Umm Qasr is Iraq’s largest and only deep-water port. The BMT will involves a new container terminal including 2 berths to increase handling capacity. The debt package comprises $46 million from the IFC; $39 million from the IFC’s Managed Co-Lending Portfolio Programme; and $40 million from JICA. Both DFIs have supported the development of Iraq’s largest port several times over the past decade. The IFC’s support began in 2010 with a return in 2014 through debt and equity investments that indirectly fostered its expansion.


IJGlobal ECA of the Year


The ECA’s involvement in Al Warsan 2 Waste-to-Energy Plant in Dubai and the 300MW Rabigh Solar PV Plant IPP in Saudi Arabia won over the independent panel of judges to make Japan Bank for International Cooperation (JBIC) IJGlobal MENA ECA of the Year. One judge said: “A great contribution by JBIC to the financing of these 2 sectors – particularly the WtE sector – for the region which will become more important across the GCC with waste management taking more prominence in many countries. It is useful to have a financed solution as a benchmark.”

Al Warsan 2 involves the supply, commission and operation of a BOT waste-to-energy project in Dubai. A Besix-led consortium achieved financial close in July on what will be one of the largest WtE projects in the world, backed by a strong Japanese contingency on both the sponsor- and debt-side. The facility will intake 1.9 million tons per year (tpa) of waste and output 194MW of energy using stoker-type incinerators, thereby turning as much as 45% of Dubai’s waste currently sent to landfills into usable energy. JBIC lent $452 million to the project.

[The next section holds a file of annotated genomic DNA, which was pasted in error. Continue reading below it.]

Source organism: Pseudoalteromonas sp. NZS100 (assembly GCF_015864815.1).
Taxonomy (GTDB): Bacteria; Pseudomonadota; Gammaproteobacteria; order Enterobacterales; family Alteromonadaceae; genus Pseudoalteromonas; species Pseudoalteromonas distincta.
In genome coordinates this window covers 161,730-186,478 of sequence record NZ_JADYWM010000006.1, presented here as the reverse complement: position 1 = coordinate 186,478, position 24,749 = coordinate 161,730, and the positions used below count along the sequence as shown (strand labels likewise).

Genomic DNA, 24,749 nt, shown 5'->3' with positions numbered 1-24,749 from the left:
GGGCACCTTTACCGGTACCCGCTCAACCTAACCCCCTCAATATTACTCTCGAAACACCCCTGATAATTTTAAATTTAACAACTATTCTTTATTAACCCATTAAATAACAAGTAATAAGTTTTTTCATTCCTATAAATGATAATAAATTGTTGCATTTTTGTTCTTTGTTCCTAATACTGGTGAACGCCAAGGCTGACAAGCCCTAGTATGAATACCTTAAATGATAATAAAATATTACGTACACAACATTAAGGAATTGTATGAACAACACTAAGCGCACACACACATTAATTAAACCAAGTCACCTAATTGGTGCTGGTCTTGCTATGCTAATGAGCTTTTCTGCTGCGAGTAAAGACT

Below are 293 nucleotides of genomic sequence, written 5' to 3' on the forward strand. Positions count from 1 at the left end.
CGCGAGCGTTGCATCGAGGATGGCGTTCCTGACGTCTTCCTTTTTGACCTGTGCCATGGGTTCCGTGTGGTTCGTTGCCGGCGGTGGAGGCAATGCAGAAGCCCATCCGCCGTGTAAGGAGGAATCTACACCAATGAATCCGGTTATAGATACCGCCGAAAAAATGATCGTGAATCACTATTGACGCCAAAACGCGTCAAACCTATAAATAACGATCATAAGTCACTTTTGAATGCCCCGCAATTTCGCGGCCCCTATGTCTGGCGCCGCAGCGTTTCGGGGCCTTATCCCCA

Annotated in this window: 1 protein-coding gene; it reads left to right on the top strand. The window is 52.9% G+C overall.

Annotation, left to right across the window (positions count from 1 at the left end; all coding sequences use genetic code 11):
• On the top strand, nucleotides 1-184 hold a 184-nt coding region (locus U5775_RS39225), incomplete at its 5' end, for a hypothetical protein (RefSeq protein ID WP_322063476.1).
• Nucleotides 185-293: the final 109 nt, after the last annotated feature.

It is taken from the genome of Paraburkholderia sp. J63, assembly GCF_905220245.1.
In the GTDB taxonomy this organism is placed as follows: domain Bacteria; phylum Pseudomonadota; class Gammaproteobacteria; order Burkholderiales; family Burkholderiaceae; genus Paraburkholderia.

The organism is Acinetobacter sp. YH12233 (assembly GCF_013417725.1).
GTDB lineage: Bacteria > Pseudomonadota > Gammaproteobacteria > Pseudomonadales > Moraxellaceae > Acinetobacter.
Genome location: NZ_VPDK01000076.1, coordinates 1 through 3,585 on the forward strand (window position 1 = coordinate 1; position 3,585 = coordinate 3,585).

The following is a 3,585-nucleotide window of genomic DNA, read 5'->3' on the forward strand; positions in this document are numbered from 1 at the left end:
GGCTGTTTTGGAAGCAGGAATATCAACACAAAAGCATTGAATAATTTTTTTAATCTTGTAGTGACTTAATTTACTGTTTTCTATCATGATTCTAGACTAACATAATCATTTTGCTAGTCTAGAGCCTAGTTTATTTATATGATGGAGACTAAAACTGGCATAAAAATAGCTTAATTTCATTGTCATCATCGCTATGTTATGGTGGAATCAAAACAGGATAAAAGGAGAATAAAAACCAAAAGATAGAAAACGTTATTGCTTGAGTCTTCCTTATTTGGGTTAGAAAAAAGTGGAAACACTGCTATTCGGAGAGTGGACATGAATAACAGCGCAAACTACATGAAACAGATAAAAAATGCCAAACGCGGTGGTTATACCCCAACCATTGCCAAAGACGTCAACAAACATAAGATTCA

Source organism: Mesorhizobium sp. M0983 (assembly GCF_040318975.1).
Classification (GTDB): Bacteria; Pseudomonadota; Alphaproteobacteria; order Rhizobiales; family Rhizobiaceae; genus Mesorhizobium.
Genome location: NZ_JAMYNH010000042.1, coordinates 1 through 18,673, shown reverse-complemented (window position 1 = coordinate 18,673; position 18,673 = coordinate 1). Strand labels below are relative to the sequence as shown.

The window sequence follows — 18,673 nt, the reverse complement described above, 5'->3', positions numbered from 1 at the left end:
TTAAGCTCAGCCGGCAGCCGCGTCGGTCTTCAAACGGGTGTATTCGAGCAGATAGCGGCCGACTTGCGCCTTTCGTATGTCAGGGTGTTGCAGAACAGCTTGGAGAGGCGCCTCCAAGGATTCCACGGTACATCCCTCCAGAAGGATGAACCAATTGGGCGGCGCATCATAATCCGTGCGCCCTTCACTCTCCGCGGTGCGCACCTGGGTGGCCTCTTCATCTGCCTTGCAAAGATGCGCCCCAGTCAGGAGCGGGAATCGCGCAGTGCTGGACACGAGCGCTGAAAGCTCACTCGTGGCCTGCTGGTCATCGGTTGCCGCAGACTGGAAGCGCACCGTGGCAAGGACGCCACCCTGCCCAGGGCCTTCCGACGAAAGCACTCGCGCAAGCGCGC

Rabigh reached financial close on 12 April. It is located in Makkah Province and was procured by REPDO, part of the second round of Saudi Arabia's National Renewable Energy Programme (NREP). A Marubeni-led consortium signed on 22 March a $157 million debt package. It features a Japanese DFI, a commercial bank and a separate Islamic tranche.


IJGlobal Financial Adviser of the Year


Adding to an already impressive performance across the other awards regions, SMBC was wearing out shoe leather again last night, making its way up to the podium to pick up another IJGlobal Award. One judge said of its performance in the MENA region: “I am impressed with the quality of the transactions SMBC was involved in – they are all important for the development of region. It achieved good leverage of the regional and international expertise for the benefit of the transactions.”

SMBC was recognised for its diversified involvement across the region as well as engagement with a range of sectors that in 2021 included LNG, pipeline, power, renewable energy and a slew of other infrastructure projects. The Japanese bank contributed sustainable growth of the region by supporting landmark projects with leading financing role and significant commitment – the likes of Project Pearl and Dubai Waste to Energy.

It not only demonstrated Tier 1 lending roles, but also acted as financial adviser for such transactions – Dolphin Energy, Dubai Waste to Energy and Jeddah Solar – as well as FA for government and procurement side (series of renewable procurements in KSA) and contributing to the energy transition across MENA.


IJGlobal Legal Adviser of the Year


The Covington MENA team in 2021 closed 15 transactions in the Middle East with cumulative value of more than $20 billion and it was this performance that won over judges with one saying: “This firm had an outstanding team having delivered on landmark projects.”